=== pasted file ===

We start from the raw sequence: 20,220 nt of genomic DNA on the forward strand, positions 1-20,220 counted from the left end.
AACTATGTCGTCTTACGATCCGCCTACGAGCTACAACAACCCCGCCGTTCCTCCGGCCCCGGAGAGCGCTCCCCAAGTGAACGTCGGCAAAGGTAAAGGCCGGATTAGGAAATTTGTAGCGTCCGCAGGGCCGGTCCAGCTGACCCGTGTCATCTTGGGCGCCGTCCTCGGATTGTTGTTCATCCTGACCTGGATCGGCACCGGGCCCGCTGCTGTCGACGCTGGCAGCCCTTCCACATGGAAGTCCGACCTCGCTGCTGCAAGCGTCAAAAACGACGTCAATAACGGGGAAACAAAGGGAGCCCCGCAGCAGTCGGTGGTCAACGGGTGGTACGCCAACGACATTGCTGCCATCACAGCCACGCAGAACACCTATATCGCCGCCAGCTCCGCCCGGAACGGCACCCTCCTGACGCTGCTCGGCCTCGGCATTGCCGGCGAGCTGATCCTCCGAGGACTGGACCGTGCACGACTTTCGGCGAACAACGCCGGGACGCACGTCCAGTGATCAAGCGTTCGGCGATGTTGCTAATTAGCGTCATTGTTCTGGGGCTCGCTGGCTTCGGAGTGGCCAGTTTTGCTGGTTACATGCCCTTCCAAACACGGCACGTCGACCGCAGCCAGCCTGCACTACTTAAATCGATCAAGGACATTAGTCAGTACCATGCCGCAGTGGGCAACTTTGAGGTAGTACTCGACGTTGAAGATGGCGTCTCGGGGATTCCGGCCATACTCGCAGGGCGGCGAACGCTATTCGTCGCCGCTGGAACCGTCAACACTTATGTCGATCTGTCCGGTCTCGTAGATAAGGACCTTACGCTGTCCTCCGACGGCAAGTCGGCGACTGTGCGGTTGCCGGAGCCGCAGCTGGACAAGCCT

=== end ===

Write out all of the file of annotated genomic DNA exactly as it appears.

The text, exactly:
We start from the raw sequence: 20,220 nt of genomic DNA on the forward strand, positions 1-20,220 counted from the left end.
AACTATGTCGTCTTACGATCCGCCTACGAGCTACAACAACCCCGCCGTTCCTCCGGCCCCGGAGAGCGCTCCCCAAGTGAACGTCGGCAAAGGTAAAGGCCGGATTAGGAAATTTGTAGCGTCCGCAGGGCCGGTCCAGCTGACCCGTGTCATCTTGGGCGCCGTCCTCGGATTGTTGTTCATCCTGACCTGGATCGGCACCGGGCCCGCTGCTGTCGACGCTGGCAGCCCTTCCACATGGAAGTCCGACCTCGCTGCTGCAAGCGTCAAAAACGACGTCAATAACGGGGAAACAAAGGGAGCCCCGCAGCAGTCGGTGGTCAACGGGTGGTACGCCAACGACATTGCTGCCATCACAGCCACGCAGAACACCTATATCGCCGCCAGCTCCGCCCGGAACGGCACCCTCCTGACGCTGCTCGGCCTCGGCATTGCCGGCGAGCTGATCCTCCGAGGACTGGACCGTGCACGACTTTCGGCGAACAACGCCGGGACGCACGTCCAGTGATCAAGCGTTCGGCGATGTTGCTAATTAGCGTCATTGTTCTGGGGCTCGCTGGCTTCGGAGTGGCCAGTTTTGCTGGTTACATGCCCTTCCAAACACGGCACGTCGACCGCAGCCAGCCTGCACTACTTAAATCGATCAAGGACATTAGTCAGTACCATGCCGCAGTGGGCAACTTTGAGGTAGTACTCGACGTTGAAGATGGCGTCTCGGGGATTCCGGCCATACTCGCAGGGCGGCGAACGCTATTCGTCGCCGCTGGAACCGTCAACACTTATGTCGATCTGTCCGGTCTCGTAGATAAGGACCTTACGCTGTCCTCCGACGGCAAGTCGGCGACTGTGCGGTTGCCGGAGCCGCAGCTGGACAAGCCT